Approximately 60% of Globe Marble & Granite’s work involves architects, designers, builders and contractors, with retail comprising the remaining 40% - fueled primarily by referrals.

The typical kitchen size runs between 50 and 70 square feet, and the company’s orders are a mix of complex work and more standard layouts. Globe also processes vanities, tabletops, fireplaces, book-matched pieces and other slabwork. It is currently fabricating a total of 10 to 12 kitchens per week, in addition to other architectural work.

In addition to its local residential work, Globe Marble & Granite has supplied stone for projects outside of the area, fabricating stone for residences in Upstate New York as well as the Hamptons of eastern Long Island, NY, and beyond. In one major example of this, the company fabricated the stonework for a private residence in Bermuda that had a total of seven different kitchens. “We flew down and templated, and then we cut the material here [in New Jersey],” Brooks said. “We crated and shipped the pieces and our tools, unloaded everything in Bermuda and basically set up a shop on site.”

On the commercial end, Globe Marble & Granite has completed a range of projects throughout the New York City Metropolitan area, including multi-unit high-rises in Manhattan. This work often includes the countertops as well as elements such as tub decks, vanities, full backsplashes and other architectural stonework. Among the company’s high-profile work in Manhattan is the Windsor Park residential condominium complex, a 15-story renovation project completed by the renowned architectural firm of Gwathmey Siegel & Associates Architects, LLC.

Did you enjoy this article? Click here to subscribe to Stone World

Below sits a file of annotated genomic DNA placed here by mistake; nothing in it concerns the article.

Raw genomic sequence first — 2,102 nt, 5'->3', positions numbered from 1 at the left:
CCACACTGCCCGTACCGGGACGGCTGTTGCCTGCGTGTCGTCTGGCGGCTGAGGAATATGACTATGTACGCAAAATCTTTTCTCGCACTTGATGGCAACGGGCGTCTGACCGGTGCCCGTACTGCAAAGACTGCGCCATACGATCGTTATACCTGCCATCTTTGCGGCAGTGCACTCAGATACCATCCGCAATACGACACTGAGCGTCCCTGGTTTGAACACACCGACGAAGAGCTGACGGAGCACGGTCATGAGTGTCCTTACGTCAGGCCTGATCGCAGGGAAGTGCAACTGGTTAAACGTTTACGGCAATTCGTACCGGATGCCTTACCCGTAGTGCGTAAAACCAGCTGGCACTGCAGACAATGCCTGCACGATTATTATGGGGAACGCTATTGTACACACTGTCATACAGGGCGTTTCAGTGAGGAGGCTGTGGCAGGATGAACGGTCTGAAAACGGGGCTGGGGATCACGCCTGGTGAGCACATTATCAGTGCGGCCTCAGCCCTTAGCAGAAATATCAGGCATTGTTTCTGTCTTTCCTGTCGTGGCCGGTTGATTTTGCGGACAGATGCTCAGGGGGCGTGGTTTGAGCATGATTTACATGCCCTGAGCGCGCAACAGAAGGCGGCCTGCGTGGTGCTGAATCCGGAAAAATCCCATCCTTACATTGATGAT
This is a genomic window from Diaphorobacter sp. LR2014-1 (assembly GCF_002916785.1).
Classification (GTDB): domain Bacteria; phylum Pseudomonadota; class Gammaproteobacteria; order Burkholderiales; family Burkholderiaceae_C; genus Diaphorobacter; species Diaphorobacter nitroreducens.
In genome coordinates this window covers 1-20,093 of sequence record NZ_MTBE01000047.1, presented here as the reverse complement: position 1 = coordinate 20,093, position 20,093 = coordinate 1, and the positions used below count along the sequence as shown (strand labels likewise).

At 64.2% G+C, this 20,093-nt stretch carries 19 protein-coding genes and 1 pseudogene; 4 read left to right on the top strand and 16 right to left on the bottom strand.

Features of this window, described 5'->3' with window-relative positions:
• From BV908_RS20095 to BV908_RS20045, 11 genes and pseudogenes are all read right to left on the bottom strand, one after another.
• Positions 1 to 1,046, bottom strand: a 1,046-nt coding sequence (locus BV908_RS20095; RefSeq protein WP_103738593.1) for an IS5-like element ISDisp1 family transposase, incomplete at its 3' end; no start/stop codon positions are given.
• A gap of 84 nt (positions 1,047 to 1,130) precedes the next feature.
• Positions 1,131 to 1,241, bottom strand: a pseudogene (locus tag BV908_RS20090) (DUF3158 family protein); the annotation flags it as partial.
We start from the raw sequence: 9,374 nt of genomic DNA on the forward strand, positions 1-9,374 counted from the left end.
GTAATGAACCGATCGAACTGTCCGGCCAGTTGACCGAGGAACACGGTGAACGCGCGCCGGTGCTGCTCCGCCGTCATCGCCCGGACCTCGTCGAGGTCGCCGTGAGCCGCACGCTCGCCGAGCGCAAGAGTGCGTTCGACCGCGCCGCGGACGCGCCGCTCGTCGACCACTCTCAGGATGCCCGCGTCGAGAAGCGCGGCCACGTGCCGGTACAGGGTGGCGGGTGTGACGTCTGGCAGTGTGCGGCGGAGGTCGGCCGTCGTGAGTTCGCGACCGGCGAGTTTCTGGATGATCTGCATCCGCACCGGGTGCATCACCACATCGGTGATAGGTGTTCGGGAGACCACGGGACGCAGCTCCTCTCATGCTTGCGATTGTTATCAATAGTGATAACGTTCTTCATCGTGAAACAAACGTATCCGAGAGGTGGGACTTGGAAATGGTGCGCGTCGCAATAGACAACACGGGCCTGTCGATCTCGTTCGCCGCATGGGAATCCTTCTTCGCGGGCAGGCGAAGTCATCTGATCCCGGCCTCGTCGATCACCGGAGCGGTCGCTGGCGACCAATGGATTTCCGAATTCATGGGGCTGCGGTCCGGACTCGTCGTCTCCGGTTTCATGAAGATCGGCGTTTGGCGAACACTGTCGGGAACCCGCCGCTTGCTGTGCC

Recent Articles by Michael Reis

You must login or register in order to post a comment.

Multimedia

Videos

Image Galleries

The Stone Fashion Show at Marmomacc in Verona

As usual, stone suppliers from Italy and around the world relied on the Marmomacc fair to showcase some of the latest stone materials to the international marketplace. The following is a look at just some of the stone materials on display in Verona.

Stone World Magazine

Stone World September 2014 cover

2014 September

In this issue of Stone World, we have a Report from Europe, which includes a series of articles about the quarries and stone processing operations that SW editor Jennifer Adams visited as part of the Marmomacc Stone Academy.

Table Of Contents Subscribe

Contemporary Stone & Tile Design Magazine

CSTD Fall 2014 cover

2014 Fall

In this issue of Contemporary Stone & Tile Design, we take a look at the latest developments in TPT, with a feature article and you can read more comments from Waldrep on this subject as well as other industry professionals.

Table Of Contents Subscribe

STONE STANDARD

Are you aware of the new stone standard – ANSI/NSC 373 Sustainability Assessment for Natural Dimension Stone?
View Results Poll Archive

The Stone World Store

How_To_Polish_&_Restore_Mar.gif
How to Polish & Restore Marble Flooring

This video will show you step-by-step how to resurface and polish marble flooring from grinding and removing lippage and scratches to achieving a highly reflective polish.

More Products

Stone Guide

2014 Stone World Stone Guide

The directory for Stone, Equipment and Supplies - the single information resource readers turn to.

Stone Industry Education

stone industry educationStone Industry Education is sponsored by Stone World Magazine and Marble Institute of America. The SIE events will help you: strengthen your skills, build your business, and  increase profit in your shop.  Check out stoneindustryeducation.com to register for upcoming fabricator and installer seminars.

STAY CONNECTED

facebook logo Twitter  YouTubeGoogle+